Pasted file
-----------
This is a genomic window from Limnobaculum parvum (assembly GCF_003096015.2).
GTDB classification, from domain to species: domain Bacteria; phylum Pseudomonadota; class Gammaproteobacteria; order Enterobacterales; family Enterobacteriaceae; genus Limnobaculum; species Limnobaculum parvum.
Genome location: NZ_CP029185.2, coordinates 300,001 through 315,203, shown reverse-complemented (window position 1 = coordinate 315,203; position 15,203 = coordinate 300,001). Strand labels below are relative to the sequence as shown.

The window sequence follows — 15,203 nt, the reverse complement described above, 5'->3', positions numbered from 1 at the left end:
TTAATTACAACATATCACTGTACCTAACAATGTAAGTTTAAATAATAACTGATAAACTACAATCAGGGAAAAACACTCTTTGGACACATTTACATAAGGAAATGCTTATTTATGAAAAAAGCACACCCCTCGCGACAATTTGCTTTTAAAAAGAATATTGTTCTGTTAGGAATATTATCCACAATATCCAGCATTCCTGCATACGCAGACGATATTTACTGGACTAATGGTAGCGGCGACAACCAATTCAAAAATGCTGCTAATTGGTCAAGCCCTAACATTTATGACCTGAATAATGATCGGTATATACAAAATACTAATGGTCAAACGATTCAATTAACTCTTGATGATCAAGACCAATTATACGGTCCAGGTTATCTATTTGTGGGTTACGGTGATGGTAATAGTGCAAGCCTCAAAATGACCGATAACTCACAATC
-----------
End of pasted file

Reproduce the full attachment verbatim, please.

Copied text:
This is a genomic window from Limnobaculum parvum (assembly GCF_003096015.2).
GTDB classification, from domain to species: domain Bacteria; phylum Pseudomonadota; class Gammaproteobacteria; order Enterobacterales; family Enterobacteriaceae; genus Limnobaculum; species Limnobaculum parvum.
Genome location: NZ_CP029185.2, coordinates 300,001 through 315,203, shown reverse-complemented (window position 1 = coordinate 315,203; position 15,203 = coordinate 300,001). Strand labels below are relative to the sequence as shown.

The window sequence follows — 15,203 nt, the reverse complement described above, 5'->3', positions numbered from 1 at the left end:
TTAATTACAACATATCACTGTACCTAACAATGTAAGTTTAAATAATAACTGATAAACTACAATCAGGGAAAAACACTCTTTGGACACATTTACATAAGGAAATGCTTATTTATGAAAAAAGCACACCCCTCGCGACAATTTGCTTTTAAAAAGAATATTGTTCTGTTAGGAATATTATCCACAATATCCAGCATTCCTGCATACGCAGACGATATTTACTGGACTAATGGTAGCGGCGACAACCAATTCAAAAATGCTGCTAATTGGTCAAGCCCTAACATTTATGACCTGAATAATGATCGGTATATACAAAATACTAATGGTCAAACGATTCAATTAACTCTTGATGATCAAGACCAATTATACGGTCCAGGTTATCTATTTGTGGGTTACGGTGATGGTAATAGTGCAAGCCTCAAAATGACCGATAACTCACAATC